Mine (London & tour)
Teale is a remarkable artist, an acclaimed writer, director and with Nancy Meckler, co-artistic director of Shared Experience. Together and individually, they have won many awards - After Mrs Rochester, Jane Eyre (Teale), War and Peace and Mill on the Floss (Teale and Meckler) to name but a few.
Mine however is a departure, a break from Teale’s normal run of adaptations of classics, although she did write the quite shocking, Fallen, interestingly enough, another account of compulsive behaviour. Mine centres around an affluent young couple – he an architect, she unspecified, but something artistic in advertising. Theirs is a perfect world – except for one thing, a child.
Enter the possibility of a baby, a referral from Rose (Lorraine Stanley), a mother whose new baby is about to be taken away from her. And thus begins a collision – between needs, nurturing, natural birth mothers, adoption and much more besides.
Being Teale and a Shared Experience production, the hidden worlds of guilt, fear, and damned up anger find their physical equivalents as graphically as any spoken word. A child (Sophie Stone) crouches by a doll’s house – a symbol of both the middle-class mother’s imprisoning past and her fears for the new baby she is about to take on.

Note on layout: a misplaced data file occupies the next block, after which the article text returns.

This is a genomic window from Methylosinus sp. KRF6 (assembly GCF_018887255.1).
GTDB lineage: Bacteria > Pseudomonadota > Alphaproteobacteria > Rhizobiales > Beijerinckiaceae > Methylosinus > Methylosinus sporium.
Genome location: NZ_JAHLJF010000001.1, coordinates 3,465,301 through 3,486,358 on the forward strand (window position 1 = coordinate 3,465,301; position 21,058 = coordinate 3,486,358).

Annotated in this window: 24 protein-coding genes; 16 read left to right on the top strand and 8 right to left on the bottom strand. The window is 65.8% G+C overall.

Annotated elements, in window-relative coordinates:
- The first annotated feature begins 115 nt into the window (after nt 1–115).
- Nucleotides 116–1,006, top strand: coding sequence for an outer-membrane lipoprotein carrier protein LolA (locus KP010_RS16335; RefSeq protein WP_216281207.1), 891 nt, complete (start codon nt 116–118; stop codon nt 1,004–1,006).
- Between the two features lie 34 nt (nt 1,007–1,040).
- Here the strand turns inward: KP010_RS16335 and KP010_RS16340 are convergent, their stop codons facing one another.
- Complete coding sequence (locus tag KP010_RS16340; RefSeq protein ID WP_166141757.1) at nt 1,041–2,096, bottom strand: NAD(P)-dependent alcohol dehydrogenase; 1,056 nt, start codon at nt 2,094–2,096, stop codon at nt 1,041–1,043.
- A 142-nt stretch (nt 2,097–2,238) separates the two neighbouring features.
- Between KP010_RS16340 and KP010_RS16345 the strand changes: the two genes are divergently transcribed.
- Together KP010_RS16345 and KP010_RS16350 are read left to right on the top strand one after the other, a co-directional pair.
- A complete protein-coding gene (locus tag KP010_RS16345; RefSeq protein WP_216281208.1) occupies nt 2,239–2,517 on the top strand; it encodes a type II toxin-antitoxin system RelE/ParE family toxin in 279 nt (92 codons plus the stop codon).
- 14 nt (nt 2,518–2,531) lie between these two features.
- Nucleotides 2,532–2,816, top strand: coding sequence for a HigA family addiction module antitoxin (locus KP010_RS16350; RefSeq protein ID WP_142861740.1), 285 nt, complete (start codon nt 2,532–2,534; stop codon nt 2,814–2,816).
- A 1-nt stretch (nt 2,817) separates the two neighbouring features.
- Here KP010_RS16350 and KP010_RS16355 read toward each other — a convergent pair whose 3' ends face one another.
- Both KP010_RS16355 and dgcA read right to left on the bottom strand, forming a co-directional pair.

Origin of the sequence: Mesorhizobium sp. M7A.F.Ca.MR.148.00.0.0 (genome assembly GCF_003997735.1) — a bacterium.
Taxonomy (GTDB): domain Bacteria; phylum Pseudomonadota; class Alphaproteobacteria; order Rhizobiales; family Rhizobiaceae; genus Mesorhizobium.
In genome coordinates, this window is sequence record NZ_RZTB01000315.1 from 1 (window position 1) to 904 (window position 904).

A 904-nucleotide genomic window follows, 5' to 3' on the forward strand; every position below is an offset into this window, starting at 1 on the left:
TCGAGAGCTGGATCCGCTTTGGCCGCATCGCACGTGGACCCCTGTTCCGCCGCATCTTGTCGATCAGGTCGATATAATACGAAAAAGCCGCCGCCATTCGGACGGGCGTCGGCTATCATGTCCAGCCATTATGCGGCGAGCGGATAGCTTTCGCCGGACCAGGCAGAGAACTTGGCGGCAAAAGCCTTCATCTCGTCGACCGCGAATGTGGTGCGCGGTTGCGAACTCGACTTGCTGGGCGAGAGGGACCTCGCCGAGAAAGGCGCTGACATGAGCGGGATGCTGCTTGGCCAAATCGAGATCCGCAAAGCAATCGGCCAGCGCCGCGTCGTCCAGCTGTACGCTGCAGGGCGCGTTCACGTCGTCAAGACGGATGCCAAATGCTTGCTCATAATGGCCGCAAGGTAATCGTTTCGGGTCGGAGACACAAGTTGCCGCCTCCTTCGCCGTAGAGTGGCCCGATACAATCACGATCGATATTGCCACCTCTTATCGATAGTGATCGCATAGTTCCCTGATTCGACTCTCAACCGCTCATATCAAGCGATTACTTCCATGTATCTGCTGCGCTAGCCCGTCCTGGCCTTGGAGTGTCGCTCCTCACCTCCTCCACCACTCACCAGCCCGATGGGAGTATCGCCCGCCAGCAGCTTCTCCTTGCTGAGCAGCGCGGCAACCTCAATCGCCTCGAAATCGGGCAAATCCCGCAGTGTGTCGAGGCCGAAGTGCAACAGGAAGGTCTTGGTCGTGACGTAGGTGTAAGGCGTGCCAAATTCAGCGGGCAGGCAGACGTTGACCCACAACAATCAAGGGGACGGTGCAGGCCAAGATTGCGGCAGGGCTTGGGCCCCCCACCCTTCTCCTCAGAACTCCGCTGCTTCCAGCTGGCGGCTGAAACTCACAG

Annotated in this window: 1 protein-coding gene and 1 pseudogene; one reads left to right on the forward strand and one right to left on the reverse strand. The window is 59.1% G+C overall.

Contrasting pastoral and urban video images (Thomas Gray for the Gray Circle) flash across the back wall. A nervy undercurrent of desperation pervades, not least in the performance of Katy Stephens as the adopting mother – a woman steadily awakening to the realisation that her life has been one of terrible over-protection. `I know nothing’, she screams at one point.
In the honourable tradition of late 1980s feminist plays where the female central character goes on a journey of self-discovery, Mine is also reminiscent of Brecht’s The Caucasian Chalk Circle only in reversal. This time, Teale suggests, it is the natural mother, despite everything, who should be in charge of her own baby.
Very much a play for today, and a highly visceral one at that, especially for any woman in the audience - no wonder Alistair Petrie’s husband cries out towards the end, `I can’t do this anymore’. Teale tends towards the overheated, but in the process asks uncomfortably pertinent questions about mothering, class, and the whole premise of perfection that so dominates our society. Needless to say, it’s also another fine example of Shared Experience ensemble at its most economical yet concrete.